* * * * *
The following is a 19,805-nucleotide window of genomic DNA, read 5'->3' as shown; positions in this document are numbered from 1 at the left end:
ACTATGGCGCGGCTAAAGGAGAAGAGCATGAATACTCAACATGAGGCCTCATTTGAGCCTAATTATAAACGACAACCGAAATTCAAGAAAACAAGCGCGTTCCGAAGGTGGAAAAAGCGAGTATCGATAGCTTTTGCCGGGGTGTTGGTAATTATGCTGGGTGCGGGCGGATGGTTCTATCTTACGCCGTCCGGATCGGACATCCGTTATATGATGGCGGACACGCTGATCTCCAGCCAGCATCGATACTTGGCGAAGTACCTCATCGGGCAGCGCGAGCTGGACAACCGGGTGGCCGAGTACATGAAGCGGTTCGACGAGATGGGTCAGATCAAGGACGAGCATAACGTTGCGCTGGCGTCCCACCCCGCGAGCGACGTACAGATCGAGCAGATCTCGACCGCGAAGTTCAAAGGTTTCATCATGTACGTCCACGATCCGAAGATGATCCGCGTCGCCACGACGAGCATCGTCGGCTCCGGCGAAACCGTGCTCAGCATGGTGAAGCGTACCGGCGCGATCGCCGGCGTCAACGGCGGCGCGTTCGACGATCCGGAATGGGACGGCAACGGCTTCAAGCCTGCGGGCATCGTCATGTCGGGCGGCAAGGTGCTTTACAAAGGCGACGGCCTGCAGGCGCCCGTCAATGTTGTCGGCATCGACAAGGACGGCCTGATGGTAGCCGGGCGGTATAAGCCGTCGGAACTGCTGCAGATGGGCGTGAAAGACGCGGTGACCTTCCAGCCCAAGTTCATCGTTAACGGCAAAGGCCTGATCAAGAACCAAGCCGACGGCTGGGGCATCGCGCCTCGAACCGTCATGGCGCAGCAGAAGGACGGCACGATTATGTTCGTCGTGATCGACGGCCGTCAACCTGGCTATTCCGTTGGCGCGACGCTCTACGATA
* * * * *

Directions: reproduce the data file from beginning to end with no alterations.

The following is a 19,805-nucleotide window of genomic DNA, read 5'->3' as shown; positions in this document are numbered from 1 at the left end:
ACTATGGCGCGGCTAAAGGAGAAGAGCATGAATACTCAACATGAGGCCTCATTTGAGCCTAATTATAAACGACAACCGAAATTCAAGAAAACAAGCGCGTTCCGAAGGTGGAAAAAGCGAGTATCGATAGCTTTTGCCGGGGTGTTGGTAATTATGCTGGGTGCGGGCGGATGGTTCTATCTTACGCCGTCCGGATCGGACATCCGTTATATGATGGCGGACACGCTGATCTCCAGCCAGCATCGATACTTGGCGAAGTACCTCATCGGGCAGCGCGAGCTGGACAACCGGGTGGCCGAGTACATGAAGCGGTTCGACGAGATGGGTCAGATCAAGGACGAGCATAACGTTGCGCTGGCGTCCCACCCCGCGAGCGACGTACAGATCGAGCAGATCTCGACCGCGAAGTTCAAAGGTTTCATCATGTACGTCCACGATCCGAAGATGATCCGCGTCGCCACGACGAGCATCGTCGGCTCCGGCGAAACCGTGCTCAGCATGGTGAAGCGTACCGGCGCGATCGCCGGCGTCAACGGCGGCGCGTTCGACGATCCGGAATGGGACGGCAACGGCTTCAAGCCTGCGGGCATCGTCATGTCGGGCGGCAAGGTGCTTTACAAAGGCGACGGCCTGCAGGCGCCCGTCAATGTTGTCGGCATCGACAAGGACGGCCTGATGGTAGCCGGGCGGTATAAGCCGTCGGAACTGCTGCAGATGGGCGTGAAAGACGCGGTGACCTTCCAGCCCAAGTTCATCGTTAACGGCAAAGGCCTGATCAAGAACCAAGCCGACGGCTGGGGCATCGCGCCTCGAACCGTCATGGCGCAGCAGAAGGACGGCACGATTATGTTCGTCGTGATCGACGGCCGTCAACCTGGCTATTCCGTTGGCGCGACGCTCTACGATA